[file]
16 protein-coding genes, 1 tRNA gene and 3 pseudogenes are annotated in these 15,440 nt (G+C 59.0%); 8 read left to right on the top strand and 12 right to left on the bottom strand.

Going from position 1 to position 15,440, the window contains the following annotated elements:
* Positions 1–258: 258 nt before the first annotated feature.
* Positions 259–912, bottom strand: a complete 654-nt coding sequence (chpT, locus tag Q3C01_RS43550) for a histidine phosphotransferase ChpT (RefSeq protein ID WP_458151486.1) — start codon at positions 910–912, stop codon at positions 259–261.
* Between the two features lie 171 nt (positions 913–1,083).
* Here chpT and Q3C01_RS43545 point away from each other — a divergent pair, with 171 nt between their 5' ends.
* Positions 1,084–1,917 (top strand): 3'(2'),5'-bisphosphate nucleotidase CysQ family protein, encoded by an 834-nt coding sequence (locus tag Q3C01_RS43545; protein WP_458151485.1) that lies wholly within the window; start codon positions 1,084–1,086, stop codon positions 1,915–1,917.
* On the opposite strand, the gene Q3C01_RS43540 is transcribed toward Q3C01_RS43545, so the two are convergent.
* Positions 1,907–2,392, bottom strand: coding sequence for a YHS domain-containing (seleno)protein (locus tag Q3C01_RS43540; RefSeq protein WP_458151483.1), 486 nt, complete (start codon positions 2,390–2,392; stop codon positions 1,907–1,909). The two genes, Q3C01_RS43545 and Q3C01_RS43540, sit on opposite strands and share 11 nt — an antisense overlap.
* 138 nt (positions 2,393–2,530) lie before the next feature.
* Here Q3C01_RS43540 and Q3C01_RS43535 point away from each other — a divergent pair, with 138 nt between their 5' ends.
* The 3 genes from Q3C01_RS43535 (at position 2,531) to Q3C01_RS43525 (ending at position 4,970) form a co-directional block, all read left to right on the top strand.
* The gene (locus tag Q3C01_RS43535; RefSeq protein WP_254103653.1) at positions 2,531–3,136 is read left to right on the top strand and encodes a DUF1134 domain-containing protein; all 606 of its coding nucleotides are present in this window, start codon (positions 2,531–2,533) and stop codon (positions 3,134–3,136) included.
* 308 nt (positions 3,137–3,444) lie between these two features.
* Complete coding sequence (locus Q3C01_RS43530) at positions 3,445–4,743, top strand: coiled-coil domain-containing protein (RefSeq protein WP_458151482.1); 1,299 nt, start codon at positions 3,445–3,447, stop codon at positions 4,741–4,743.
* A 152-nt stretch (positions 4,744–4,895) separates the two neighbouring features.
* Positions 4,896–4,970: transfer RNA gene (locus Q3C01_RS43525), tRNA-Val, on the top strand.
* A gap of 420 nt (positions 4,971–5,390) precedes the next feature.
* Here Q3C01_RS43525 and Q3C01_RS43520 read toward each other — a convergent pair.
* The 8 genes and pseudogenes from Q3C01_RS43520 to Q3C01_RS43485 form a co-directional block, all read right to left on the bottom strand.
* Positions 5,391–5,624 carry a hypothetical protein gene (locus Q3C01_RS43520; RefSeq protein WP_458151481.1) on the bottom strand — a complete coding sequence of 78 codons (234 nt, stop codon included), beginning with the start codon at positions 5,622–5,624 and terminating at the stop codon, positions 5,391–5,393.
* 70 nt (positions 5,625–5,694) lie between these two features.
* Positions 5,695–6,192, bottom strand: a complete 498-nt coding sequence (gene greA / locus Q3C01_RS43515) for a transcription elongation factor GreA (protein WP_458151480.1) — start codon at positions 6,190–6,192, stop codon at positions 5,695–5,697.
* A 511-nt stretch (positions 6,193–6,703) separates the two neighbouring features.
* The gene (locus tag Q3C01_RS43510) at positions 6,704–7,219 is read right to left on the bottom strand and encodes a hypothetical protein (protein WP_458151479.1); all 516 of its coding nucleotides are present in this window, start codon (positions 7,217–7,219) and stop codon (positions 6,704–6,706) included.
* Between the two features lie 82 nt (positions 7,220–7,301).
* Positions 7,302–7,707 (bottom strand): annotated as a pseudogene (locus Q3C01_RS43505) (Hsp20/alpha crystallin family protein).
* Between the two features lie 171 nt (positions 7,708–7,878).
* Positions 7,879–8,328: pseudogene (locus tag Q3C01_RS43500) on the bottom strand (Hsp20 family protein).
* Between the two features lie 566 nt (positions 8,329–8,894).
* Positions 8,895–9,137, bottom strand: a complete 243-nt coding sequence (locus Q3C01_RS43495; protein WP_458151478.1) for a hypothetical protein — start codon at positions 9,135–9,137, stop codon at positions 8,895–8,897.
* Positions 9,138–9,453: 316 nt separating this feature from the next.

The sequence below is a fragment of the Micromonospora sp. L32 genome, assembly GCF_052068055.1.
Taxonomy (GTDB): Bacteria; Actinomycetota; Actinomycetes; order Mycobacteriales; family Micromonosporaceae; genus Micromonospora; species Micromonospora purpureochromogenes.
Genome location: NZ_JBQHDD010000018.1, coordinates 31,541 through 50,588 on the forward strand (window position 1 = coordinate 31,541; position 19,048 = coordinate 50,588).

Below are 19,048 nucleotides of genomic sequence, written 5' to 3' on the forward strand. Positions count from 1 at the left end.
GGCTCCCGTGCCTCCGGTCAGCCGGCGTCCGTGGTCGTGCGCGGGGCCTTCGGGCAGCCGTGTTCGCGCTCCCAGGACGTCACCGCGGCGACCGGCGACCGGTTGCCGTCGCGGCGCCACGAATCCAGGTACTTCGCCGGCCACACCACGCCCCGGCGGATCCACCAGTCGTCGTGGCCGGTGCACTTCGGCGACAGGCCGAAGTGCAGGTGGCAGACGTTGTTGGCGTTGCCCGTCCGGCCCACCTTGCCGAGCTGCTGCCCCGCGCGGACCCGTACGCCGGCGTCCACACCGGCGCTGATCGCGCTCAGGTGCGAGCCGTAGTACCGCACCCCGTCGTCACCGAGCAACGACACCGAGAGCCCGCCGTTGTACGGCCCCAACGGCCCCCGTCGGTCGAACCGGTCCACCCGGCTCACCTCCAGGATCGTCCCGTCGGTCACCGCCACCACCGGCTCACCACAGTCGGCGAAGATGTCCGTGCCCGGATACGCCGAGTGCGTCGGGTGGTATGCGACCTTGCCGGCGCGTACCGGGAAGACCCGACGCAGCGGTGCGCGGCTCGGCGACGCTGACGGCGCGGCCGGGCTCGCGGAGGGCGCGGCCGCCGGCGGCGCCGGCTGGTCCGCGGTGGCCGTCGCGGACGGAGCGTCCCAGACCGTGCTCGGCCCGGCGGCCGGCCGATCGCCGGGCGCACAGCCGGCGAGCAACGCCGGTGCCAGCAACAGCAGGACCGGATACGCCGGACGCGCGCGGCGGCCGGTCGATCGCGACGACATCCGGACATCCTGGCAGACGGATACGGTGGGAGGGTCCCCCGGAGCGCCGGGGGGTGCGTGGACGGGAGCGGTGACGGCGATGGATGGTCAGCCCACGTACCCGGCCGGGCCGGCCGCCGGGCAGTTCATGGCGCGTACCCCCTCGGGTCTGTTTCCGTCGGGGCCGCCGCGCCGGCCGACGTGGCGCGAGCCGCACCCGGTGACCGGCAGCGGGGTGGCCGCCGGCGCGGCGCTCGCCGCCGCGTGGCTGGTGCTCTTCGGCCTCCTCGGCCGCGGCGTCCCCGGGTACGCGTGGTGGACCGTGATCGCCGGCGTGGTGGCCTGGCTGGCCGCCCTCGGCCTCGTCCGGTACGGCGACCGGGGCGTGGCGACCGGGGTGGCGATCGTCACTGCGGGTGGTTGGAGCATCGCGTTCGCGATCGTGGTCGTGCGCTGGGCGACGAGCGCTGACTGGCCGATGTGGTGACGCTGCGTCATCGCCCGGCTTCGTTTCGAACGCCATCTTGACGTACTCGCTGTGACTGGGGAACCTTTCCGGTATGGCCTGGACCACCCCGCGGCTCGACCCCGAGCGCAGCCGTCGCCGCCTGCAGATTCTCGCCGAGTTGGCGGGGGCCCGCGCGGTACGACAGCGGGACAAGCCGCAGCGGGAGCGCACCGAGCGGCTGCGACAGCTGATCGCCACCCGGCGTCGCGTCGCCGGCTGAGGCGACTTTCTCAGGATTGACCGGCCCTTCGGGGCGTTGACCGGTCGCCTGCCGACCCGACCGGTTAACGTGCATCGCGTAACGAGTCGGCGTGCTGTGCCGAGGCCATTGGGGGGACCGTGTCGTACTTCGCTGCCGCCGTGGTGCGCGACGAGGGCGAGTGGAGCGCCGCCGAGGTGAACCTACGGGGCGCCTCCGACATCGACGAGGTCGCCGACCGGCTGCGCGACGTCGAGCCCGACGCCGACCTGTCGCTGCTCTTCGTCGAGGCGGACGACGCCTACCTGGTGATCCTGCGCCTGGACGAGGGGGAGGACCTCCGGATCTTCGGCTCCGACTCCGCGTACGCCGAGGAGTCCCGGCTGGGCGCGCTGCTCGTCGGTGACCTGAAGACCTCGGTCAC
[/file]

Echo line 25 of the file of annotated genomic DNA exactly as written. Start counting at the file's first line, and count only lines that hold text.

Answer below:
* The gene (locus tag Q3C01_RS43510) at positions 6,704–7,219 is read right to left on the bottom strand and encodes a hypothetical protein (protein WP_458151479.1); all 516 of its coding nucleotides are present in this window, start codon (positions 7,217–7,219) and stop codon (positions 6,704–6,706) included.